For the past several years, Biopython-related GSoC projects have been successfully run under the mentorship of the Open Bioinformatics Foundation (OBF) and the National Evolutionary Synthesis Center (NESCent).
Please read those organizations’ GSoC pages and the main Google Summer of Code page for more details about the program.
See the Open Bioinformatics Foundation (OBF) GSoC wiki page and OBF GSoC page as our usual mentoring organization.
Any project ideas for Biopython can be posted at http://obf.github.io/GSoC/ideas/ (update https://github.com/OBF/GSoC/blob/gh-pages/00_ideas.md via a GitHub pull request).
We encourage potential students and mentors to join the BioPython mailing lists and actively participate in developing these project ideas, either by submitting their own ideas or contributing to improving existing ones.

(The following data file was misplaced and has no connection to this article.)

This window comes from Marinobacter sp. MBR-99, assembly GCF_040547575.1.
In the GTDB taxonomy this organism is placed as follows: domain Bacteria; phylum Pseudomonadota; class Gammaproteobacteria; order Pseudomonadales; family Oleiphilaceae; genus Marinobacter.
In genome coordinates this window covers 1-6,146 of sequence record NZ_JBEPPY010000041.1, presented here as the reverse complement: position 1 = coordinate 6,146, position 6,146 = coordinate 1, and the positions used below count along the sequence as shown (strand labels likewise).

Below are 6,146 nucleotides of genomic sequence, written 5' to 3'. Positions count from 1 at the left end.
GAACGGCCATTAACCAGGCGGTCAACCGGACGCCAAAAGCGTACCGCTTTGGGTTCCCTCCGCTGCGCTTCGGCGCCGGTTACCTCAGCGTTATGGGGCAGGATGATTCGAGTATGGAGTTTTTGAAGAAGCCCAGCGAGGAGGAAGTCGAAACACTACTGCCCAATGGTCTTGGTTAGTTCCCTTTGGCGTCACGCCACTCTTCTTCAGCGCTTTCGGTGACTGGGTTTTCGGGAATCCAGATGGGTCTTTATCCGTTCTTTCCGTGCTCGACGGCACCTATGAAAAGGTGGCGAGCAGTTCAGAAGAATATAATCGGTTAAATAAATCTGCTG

Usually, each BioPython proposal has one or more mentors assigned to it. Nevertheless, we encourage potential students/mentors to contact the mailing lists with their own ideas for proposals. There is therefore not a set list of ‘available’ mentors, since it highly depends on which projects are proposed every year.
Past mentors include:
Student Evan Parker (blog)
Rationale Bio.SeqIO’s indexing offers parsing on demand access to any sequence in a large file (or collection of files on disk) as a SeqRecord object. This works well when you have many small to medium sized sequences/genomes. However, this is not ideal for large genomes or chromosomes where only a sub-region may be needed. A lazy-loading parser would delay reading the record until requested. For example, if region record[3000:4000] is requested, then only those 1000 bases need to be loaded from disk into memory, plus any features in that region. This is how Biopython’s BioSQL interface works. Tools like tabix and samtools have demonstrated efficient co-ordinate indexing which could be useful here.